• @Marianne013 I don’t think that’s right - especially in advanced cancers. Some hospitals/GPS/etc might not do so well, but overall this is an are that’s dealt with well in the UK. – rhialto Oct 8 at 10:50
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    @rhialto: Er... How can the UK be dealing well with any medical thing now with the currently exponentially increasing coronavirus case count per day? When hospitals are too busy with coronavirus patients, other patients are sidelined. – user21820 Oct 8 at 13:31
  • @user21820 depends rather where you are. Lots of COVID cases in hospitals in the north. Hardly any in eg Hampshire. But that’s not relevant to the original overgeneralisation that “the NHS” is not proactive or joined up. – rhialto Oct 8 at 13:50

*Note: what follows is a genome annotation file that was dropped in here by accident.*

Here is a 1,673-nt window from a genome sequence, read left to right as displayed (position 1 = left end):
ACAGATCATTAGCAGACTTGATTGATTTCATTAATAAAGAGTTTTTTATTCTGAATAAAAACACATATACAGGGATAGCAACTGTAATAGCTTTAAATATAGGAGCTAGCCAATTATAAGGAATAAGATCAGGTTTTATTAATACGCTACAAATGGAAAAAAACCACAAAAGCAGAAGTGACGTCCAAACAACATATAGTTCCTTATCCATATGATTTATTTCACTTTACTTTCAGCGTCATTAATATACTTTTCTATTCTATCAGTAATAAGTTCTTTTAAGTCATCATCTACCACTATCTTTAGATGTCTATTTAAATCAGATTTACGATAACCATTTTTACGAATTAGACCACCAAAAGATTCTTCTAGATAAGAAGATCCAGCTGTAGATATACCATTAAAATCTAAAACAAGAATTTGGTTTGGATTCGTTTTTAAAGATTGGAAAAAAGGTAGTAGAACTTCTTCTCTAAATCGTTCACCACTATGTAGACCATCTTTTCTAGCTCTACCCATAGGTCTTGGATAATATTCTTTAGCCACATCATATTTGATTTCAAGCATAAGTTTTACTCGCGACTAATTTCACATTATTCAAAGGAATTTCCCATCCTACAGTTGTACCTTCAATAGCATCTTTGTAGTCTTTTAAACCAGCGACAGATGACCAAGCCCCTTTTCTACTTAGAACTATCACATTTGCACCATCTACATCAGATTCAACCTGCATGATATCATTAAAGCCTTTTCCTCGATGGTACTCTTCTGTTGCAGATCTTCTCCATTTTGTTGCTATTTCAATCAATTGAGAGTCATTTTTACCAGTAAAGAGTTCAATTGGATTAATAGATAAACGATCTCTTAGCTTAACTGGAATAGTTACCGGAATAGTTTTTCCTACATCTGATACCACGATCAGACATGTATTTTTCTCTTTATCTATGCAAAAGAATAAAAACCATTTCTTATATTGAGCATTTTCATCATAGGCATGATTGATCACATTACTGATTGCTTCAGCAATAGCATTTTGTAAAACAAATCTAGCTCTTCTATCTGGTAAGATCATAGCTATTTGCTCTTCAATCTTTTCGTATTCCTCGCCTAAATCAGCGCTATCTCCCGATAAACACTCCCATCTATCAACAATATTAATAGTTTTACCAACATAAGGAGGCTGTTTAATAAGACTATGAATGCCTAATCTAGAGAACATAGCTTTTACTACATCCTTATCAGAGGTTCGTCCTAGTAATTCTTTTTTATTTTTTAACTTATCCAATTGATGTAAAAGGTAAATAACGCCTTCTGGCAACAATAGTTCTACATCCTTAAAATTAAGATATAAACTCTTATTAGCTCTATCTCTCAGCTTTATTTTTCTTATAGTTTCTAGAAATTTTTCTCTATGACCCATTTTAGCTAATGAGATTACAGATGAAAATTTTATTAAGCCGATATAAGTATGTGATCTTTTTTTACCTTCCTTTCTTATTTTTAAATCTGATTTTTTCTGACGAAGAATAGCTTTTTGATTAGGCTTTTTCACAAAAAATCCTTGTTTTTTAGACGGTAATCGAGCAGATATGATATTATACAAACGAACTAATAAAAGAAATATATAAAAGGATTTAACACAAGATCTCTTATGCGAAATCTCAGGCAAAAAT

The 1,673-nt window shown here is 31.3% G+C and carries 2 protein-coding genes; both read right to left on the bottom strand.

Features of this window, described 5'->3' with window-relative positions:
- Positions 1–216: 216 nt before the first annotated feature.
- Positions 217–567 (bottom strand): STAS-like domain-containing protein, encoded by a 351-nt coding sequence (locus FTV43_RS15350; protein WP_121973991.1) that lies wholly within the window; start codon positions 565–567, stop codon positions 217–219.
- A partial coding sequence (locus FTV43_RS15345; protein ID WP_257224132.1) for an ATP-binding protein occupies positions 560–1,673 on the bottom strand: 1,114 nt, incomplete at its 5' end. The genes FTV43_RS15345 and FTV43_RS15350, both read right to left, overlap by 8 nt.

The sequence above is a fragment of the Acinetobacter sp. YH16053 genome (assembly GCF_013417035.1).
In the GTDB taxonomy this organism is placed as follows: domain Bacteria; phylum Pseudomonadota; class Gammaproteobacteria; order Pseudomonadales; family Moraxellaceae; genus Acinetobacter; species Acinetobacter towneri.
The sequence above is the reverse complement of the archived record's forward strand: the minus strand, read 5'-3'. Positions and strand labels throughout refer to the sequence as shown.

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Several things here:

I am sincerely sorry for you and your mother. It exists supports groups you may want to make contact with them.

A patient that is well informed and has all his/her cognitive abilities is the only one to judge if he/she wants to follow a treatment and how. This is actually the Law.

Secondly, you appear to believe that her disease may be curable if she takes immediate action. Maybe it is not. Understandably, you are in stress, but you should take a step back and try to gather information on her specific cancer. I may not recommend that depending on your stress level but you may want to go on PubMed and read several scientific reviews on her specific cancers.

(Pubmed is a browser that allows looking for relevant scientific publication. This is an opposable source of knowledge.)